Page 46: of Maritime Reporter Magazine (October 2016)

Marine Design Annual

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Figure 2

Maritime Big Data De? ned

Example of big data displayed in graphs by suing Kyma software.

“Big data is a term that describes large volumes of high velocity, complex and variable data that require advanced tech- nique sand technologies to enable the capture, storage, distribution, manage- ment, and analysis of the information.” (Tech America Foundation’s Federal Big Data Commission, 2012).

and for the whole ? eet.

• Control the status of the ship behavior comparing with the time charter party terms.

• Complete data base stored, ready for evaluation at any time.

• Reliable evaluation of any new technical or op- erational solution adopted by analyzing the Big data • Applying the continuous and automatic genera- tion of data by SPM system, it is reduced the hu- man interference in the data collection, reducing the error by human factors.

• It is straightforward to see the time that the ships tions ISO 19030 “Measurement of changes in hull and Commonly, much of the data onboard can be found spends at berth and sailing tracking all the time propeller performance” and the “IMO Ship Fuel Con- on the VDR (Voyage Data Record). Here all the sensors the position, power and speed of the ships. Help- sumption Database.” available on board are sending data continuously. The ing to improve the voyage planning.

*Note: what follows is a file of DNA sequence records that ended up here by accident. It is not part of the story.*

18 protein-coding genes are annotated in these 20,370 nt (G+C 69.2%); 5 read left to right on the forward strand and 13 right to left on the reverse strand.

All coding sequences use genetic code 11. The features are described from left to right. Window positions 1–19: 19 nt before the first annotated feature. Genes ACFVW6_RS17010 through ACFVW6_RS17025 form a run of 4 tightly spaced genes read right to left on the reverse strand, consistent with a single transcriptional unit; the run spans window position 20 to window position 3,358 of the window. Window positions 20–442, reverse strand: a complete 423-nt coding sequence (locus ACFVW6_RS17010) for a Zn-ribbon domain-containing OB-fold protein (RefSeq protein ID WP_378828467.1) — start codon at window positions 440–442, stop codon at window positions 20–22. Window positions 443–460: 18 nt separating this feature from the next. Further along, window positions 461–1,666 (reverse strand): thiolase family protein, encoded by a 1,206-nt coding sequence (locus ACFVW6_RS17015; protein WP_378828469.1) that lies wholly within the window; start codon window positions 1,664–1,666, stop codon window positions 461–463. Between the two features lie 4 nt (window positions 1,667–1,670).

The ? rst consideration for a Big Data generator on VDR systems have been installed since 2002 in most • A powerful decision-making tool. Collecting and board is that the monitoring must be continuous, mean- of the ships (SOLAS 1974). However, the main pur- analyzing the data almost in real time, it is pos- ing that all parameters shall be created and stored con- pose of VDR is data analysis in the case of accidents. sible to act in advance, saving costs and time.

stantly, avoiding any gap on the data recording. Kyma Therefore, on most ships, data is just recorded during • As this Big data is created by SPM, the problem uses a logging period of 15 seconds. Every 15 seconds the voyage and, if not needed, the data is abandoned of the “data variety” is solved because all the the system will record and create a new entry with all and deleted.

inputs are related to do an accurate ship perfor- the parameters in the database, ultimately creating a Otherwise, the goal of this documents is to explore mance analysis.

huge database which will be transferred to the shore the possibilities of using speci? c SPM system to gener- • With the correct ? ltering at shore side, the data of? ce. Therefore, the ship should have a network that ate Big Data in order to evaluate the ship performance.

received can be normalized giving a very high ve- allows data transmission without any gaps or at least, By using a speci? c system to gather and analyze ship racity evaluation levels.